The Xilinx Vitis toolset uses the OpenCL programming model to support heterogeneous computing.
In this model, an application code is divided into two parts: host code and kernels.
Kernels are the tasks that should be accelerated by the underlying FPGA platform. Therefore, kernel codes will be executed on FPGA.
The host code executes on the processor (X86 or ARM). The host code is responsible for preparing data and calls the kernels running on the FPGA.
Here, I consider the ZynqMP-SoC platform available by the Ultra96v2 board. Therefore, the host processor is ARM 64-bit, and the FPGA is ZynqMP PL. These two components are connected through a set of AXI4 interfaces.
The kernel code can be written in C/C++, RTL, or OpenCL.

There are three kernel execution modes: sequential, pipelined, free-running.

In the sequential mode, the host program starts the kernel code by calling the proper API. The kernel starts its execution and when it has finished its task informs the host program. After that the kernel can be started again. (Figure a)

In the pipelined mode, the host should call the kernel to start. Whenever the kernel can accept a new data, the host can call a new instance of the kernel running along with the previous kernel in a pipeline fashion. (Figure b)

In the free-running mode, the kernel starts running as soon as the FPGA is programmed. The kernel is running continuously along with the host program. The availability of data synchronises the data transaction between the host and kernel codes. (Figure c)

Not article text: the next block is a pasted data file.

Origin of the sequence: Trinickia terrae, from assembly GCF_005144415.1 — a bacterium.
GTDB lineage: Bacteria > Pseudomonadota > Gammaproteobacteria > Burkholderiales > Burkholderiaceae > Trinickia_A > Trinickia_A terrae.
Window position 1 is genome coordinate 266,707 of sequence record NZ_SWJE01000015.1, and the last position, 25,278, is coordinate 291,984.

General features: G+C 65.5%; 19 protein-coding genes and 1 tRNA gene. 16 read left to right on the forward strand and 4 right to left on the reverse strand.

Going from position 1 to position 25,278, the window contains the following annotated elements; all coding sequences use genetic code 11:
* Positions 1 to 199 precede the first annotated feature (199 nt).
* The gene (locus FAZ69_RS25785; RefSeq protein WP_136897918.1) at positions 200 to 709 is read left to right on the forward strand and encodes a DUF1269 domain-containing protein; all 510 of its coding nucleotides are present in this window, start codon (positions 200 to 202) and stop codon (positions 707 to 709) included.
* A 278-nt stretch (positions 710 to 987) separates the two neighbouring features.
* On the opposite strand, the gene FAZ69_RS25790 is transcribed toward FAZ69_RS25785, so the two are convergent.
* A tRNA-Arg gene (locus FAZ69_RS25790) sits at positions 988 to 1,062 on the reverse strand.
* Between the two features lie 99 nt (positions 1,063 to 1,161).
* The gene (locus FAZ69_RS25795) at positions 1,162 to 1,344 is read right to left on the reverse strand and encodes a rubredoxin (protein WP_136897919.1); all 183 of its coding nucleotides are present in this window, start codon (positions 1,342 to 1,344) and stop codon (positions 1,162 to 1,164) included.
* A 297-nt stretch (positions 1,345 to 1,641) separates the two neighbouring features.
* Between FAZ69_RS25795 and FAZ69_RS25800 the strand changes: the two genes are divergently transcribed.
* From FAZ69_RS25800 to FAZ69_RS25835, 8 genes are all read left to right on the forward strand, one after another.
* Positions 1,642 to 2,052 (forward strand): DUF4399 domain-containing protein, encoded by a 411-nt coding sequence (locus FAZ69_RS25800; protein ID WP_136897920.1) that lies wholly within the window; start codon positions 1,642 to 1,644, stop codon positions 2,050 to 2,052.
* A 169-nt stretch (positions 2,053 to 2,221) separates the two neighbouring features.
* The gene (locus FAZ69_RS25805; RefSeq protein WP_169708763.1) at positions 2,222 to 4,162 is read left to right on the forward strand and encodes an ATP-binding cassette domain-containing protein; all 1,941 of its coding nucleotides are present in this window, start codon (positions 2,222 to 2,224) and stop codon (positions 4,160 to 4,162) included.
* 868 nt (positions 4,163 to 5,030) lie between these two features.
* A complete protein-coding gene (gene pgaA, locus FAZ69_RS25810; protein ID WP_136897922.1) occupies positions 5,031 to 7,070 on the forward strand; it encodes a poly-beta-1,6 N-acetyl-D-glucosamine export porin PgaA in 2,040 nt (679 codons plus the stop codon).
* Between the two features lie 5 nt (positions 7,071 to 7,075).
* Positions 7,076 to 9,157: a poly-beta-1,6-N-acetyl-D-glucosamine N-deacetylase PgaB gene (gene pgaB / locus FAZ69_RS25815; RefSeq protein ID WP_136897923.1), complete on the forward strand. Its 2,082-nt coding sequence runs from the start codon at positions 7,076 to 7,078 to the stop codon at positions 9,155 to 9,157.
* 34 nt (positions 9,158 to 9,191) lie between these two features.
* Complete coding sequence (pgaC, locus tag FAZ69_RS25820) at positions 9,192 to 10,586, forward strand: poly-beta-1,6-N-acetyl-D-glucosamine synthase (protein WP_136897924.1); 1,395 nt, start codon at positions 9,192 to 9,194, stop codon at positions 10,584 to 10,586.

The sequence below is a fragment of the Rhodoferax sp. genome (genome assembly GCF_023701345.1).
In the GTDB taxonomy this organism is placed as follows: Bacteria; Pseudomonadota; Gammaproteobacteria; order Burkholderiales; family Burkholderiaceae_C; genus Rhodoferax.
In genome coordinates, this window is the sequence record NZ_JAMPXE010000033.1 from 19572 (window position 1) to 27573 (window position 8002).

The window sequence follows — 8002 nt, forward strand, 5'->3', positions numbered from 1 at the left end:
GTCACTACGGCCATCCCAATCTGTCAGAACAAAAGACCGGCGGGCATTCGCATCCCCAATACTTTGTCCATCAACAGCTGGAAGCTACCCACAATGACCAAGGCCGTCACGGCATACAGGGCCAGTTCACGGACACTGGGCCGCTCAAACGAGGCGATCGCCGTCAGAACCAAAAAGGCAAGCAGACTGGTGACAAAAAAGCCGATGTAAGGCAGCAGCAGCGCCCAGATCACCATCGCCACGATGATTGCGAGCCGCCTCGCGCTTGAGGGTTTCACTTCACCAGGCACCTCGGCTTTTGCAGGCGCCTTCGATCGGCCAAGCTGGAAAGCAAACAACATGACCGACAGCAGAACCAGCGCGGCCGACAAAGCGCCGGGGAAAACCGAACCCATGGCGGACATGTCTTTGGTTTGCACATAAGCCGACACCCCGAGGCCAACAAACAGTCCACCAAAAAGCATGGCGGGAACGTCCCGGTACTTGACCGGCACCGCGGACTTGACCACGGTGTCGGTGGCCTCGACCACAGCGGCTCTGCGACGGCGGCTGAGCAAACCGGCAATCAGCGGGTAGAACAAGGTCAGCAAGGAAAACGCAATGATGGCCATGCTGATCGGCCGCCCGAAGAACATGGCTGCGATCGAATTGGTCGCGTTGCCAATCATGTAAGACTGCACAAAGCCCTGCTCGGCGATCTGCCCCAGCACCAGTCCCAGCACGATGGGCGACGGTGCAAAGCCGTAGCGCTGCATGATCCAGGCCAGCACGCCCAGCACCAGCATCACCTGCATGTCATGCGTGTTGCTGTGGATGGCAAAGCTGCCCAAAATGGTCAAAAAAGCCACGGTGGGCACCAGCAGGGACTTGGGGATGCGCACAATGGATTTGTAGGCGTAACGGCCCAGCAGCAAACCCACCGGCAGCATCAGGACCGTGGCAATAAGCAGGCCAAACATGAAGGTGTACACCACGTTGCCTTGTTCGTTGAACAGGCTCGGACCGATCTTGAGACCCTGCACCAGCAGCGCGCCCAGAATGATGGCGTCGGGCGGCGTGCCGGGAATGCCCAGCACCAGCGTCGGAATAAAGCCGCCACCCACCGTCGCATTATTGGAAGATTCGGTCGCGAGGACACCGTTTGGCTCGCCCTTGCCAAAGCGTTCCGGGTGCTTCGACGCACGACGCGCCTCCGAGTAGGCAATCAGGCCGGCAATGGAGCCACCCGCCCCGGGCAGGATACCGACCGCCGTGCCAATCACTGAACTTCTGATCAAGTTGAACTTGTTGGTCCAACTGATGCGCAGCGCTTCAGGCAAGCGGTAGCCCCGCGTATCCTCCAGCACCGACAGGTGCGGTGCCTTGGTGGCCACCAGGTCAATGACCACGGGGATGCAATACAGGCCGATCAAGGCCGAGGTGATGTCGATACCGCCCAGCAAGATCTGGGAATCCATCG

Example: Let’s consider the image histogram as a kernel and map that on the ZynqMP FPGA considering the kernel sequential execution mode.

Kernel code: I am using C/C++ language to describe the kernel code. The following code reads the image and applies the thresholding formula to each pixel and writes the result to the output image.

extern "C" {
void image_thresholding (
    unsigned char input_image[N_MAX*M_MAX],
    unsigned char output_image[N_MAX*M_MAX],
    unsigned int  n,
    unsigned int  m,
    unsigned int  threshold,
    unsigned int  maxVal
  unsigned char input_pixel;
  unsigned char output_pixel;
  for (unsigned int i = 0; i < n*m; i++) {
    input_pixel = input_image[i];
    output_pixel = (input_pixel > threshold)? maxVal : 0;
    output_image[i] = output_pixel;

This kernel code can be synthesis by the Vitis-HLS toolset.

Each loop iteration reads a pixel from memory, performs the thresholding function and writes the result back to the memory.

As it has a simple for-loop, the tool applies the loop pipelining optimisation to the code automatically. The following diagram shows the pipeline execution of the loop iterations. The resulted initiation interval (II) is one, that means the kernel can accept one pixel per clock. Therefore, the kernel execution time can be formulated as t = ((n-1)II+l)T+O, where n is the number of pixels in the input image, II = 1, l is a loop latency (which is 4 based on the Vitis-HLS report), T is the design clock period, and O is the overhead caused by the runtime system and our coding style.

Host code: The OpenCL host code running on the ARM Cortex-A53 consists of 10 main parts.

1- Preparing the input data
2- Detecting the accelerator device
3- Create and configure the Context 
4- Creating the input/output buffers
5- Set the kernel arguments
6- Configure  the data transfer from input buffers to the device
7- Call the kernel to execute
8- Configure the data transfer from the output buffers to the host
9- Wait for the kernel to finish its task
10-Check the result data 

The following code shows these 10 steps.

int main(int argc, char* argv[])
  int status = 0;

//--1- Preparing the input data
  Mat src_image;
  Mat grey_image;
  if (! {
    cout << "Could not open image" << endl;